Substituting equation (5) and equation (8) into equation (9) provides a test pattern illustrated in FIG. It can be understood that the nozzle of the unit corresponds to the M-sequence value of 1 and corresponds to the code line pattern shown in FIG. The nozzle of the unit corresponds to the M-sequence value of -1 to print the inverse element corresponding to the code line pattern shown in FIG. The example test pattern shown in Fig. 6 uniquely encodes the positions of the 21 nozzles, and prints a code line pattern having a length of 4 pixels with each of the 21 nozzles.

In the present example, a 3-bit M-sequence is tested in part by considering any part of the test pattern containing the printed code line pattern by nozzles in at least 3 consecutive and complete cells. Any line pattern printed by the nozzle within the pattern is uniquely discernible, identifying the unit to which the nozzle belongs, and then identifying the position of the nozzle in the unit.

The test pattern, and thus the principle on which the line pattern is based, has been described, followed by a description of the preferred test pattern. In order to encode N nozzles using the above encoder, and k codes selected for each cell, so for each group k nozzles, it can show the minimum number of bits required for the M-sequence, as defined by the following equation:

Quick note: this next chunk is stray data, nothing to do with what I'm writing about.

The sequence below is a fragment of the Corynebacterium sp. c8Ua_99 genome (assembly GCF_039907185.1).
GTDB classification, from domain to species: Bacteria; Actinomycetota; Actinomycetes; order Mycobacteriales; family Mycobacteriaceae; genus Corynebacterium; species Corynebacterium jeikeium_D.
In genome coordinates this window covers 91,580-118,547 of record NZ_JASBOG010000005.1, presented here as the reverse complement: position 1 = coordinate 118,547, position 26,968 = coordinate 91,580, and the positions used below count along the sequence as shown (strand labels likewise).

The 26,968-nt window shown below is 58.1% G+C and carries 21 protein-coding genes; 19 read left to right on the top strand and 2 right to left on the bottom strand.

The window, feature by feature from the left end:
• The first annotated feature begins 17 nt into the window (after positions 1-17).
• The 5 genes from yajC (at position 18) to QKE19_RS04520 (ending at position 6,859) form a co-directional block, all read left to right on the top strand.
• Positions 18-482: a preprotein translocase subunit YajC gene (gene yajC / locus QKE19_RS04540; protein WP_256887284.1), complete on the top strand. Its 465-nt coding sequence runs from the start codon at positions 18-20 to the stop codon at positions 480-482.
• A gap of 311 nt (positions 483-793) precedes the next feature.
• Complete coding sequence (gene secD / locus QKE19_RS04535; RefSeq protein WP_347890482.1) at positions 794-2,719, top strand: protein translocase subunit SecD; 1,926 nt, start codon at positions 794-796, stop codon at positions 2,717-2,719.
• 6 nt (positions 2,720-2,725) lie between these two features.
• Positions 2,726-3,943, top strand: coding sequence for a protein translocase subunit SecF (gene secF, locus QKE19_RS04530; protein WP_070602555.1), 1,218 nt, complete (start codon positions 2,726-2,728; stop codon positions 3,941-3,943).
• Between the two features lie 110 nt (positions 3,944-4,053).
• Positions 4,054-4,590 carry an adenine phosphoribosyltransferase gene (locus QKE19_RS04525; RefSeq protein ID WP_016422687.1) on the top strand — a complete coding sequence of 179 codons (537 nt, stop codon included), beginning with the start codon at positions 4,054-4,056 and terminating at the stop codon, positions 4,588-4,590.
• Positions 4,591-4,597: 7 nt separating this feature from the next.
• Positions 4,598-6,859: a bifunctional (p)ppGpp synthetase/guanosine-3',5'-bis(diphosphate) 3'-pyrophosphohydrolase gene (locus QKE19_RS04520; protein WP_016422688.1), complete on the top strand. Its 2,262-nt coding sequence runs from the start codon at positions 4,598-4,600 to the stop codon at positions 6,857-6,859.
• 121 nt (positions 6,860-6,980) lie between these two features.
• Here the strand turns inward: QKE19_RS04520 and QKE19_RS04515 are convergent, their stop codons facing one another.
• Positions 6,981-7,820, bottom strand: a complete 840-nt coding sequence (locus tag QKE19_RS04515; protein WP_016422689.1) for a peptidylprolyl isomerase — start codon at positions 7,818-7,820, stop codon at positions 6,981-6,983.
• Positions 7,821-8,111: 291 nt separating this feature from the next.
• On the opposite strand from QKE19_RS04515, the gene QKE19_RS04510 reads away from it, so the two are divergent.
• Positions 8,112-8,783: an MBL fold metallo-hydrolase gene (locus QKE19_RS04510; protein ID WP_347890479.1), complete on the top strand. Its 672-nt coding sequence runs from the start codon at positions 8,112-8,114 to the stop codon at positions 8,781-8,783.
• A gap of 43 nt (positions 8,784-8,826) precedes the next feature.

Thus, for an inkjet head having N=14036 addressable nozzles, and selecting k=5, ie 31 codes per unit and thus 31 nozzles per group, the minimum number of minimum bits required for the M-sequence is:

When the preferred implementation k = 6 is selected, a code line pattern of 64 pixels in length is provided. However, even if 63 selectable codes per unit are provided by the selection, only those selected codes that can be used are used. As explained earlier, the first column of the Hadamard matrix is discarded because the first column does not provide a balanced code. Another reason why the first column in the Hadamard matrix is not suitable for the current encoder is that when the column is inverted according to equation (9), the code line pattern contains only non-printing pixels.